Of course I have four children that I home educate but I wanted to tell you about the time I actually really had just four children in my class at School. It was during my time at the second School I taught at which was a small independent School. I had come from an oversubscribed state School and was used to class sizes of 30 children. This particular independent School took a maximum of 15 children in each year group and since I taught Reception the intake was split with the older children joining in the September and the younger children ( summer babies) joining in the January. The split was usually about 50/50 but this particular year group had a really high proportion of Summer babies and therefore I had just 4 children joining for the first term.
I realised fairly quickly that I was going to need to make some adjustments to my planning since we were flying through the material at such speed. I was able to work with each child individually during each lesson, clear up any misunderstandings quickly and consolidate and extend their learning on an individual basis. Suprisingly it was almost more tiring just having the four children as it was so intense and I had to factor in plenty of downtime for the children. I can’t emphasise enough how valuable it was having the chance to talk to each child and with such small numbers we could deal with questions as they came up rather than finding impromptu questions disruptive.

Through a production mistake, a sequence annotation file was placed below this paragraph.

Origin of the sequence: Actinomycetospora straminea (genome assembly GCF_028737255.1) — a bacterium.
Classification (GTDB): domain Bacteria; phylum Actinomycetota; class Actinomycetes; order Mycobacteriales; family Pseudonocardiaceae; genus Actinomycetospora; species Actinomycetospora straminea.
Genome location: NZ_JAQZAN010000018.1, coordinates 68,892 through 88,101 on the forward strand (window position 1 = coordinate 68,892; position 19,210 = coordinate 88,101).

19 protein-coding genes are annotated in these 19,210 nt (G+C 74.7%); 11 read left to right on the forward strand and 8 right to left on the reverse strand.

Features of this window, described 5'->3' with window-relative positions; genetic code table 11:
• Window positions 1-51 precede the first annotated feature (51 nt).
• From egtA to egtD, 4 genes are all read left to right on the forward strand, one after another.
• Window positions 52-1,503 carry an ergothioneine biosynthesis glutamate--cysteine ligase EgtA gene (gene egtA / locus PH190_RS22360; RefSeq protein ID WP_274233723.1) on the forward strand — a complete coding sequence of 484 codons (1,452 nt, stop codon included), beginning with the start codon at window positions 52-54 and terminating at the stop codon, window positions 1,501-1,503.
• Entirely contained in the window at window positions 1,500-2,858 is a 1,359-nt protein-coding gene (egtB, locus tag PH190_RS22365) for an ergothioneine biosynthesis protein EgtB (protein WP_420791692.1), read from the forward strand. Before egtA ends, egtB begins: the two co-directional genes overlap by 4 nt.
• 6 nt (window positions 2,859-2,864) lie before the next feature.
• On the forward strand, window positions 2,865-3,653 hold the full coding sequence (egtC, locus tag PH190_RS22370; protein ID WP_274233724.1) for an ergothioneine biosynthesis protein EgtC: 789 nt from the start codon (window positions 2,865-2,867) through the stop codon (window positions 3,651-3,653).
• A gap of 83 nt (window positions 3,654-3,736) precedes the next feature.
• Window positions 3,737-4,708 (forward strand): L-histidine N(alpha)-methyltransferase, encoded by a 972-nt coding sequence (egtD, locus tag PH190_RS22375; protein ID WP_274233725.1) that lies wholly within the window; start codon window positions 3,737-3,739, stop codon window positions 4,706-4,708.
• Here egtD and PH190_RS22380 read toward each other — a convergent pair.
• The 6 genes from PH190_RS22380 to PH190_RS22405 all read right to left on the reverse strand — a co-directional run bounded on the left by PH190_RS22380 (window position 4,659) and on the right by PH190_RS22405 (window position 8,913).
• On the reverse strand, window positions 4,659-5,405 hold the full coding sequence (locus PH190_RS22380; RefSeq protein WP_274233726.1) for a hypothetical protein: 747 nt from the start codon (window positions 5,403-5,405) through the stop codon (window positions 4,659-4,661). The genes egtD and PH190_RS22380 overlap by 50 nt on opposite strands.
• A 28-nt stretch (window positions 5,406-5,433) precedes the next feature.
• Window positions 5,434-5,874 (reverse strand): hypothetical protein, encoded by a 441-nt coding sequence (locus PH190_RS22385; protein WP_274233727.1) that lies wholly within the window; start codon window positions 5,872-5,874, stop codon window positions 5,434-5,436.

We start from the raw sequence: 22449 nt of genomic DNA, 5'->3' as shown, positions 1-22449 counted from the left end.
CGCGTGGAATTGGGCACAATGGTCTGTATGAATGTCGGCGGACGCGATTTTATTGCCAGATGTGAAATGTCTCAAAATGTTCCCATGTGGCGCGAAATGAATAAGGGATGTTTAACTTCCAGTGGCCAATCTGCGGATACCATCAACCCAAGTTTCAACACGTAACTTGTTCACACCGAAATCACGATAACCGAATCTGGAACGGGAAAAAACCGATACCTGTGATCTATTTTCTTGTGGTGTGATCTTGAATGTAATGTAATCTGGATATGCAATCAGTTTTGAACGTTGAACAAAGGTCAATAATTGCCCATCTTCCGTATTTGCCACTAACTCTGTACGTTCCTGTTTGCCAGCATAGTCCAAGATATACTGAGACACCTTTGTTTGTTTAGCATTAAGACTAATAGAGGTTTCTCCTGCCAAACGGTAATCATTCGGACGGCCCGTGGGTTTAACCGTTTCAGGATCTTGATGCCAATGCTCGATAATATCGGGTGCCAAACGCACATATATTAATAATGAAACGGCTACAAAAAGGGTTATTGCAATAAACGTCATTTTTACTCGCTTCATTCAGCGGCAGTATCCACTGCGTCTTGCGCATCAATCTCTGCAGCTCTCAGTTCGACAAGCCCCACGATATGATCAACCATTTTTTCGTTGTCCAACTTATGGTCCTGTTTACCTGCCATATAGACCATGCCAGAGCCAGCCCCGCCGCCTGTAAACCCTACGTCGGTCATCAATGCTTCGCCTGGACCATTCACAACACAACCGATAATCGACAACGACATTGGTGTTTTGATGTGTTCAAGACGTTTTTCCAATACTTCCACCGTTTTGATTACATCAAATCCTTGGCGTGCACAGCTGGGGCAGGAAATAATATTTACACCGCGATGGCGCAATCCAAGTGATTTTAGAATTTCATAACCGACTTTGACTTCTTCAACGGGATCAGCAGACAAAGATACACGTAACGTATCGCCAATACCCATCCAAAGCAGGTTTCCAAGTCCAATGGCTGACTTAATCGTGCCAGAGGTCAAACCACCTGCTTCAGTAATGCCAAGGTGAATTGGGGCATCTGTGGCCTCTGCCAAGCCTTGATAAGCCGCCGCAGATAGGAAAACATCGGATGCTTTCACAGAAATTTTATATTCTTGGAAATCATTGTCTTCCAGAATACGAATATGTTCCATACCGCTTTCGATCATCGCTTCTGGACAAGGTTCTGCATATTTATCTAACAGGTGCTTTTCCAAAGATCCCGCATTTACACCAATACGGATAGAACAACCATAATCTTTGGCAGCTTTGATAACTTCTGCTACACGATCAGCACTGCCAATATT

The dynamics of the small group worked differently too. ‘Teacherly’ ways seemed harsher with such a small group and were rarely required anyway. It was wonderful to have the time to chat with all the parents each morning and afternoon too and I felt I had a much deeper understanding of what made each child ‘tick’ and how I could further facilitate their learning. It was a real teaching high for me and an experience that gave me the confidence to withdraw my own child from School to home educate some time later.
Monkey Mum has drawn upon her experience of teaching to illustrate the time that gets lost throughout the School day. It’s interesting to see it documented so clearly.
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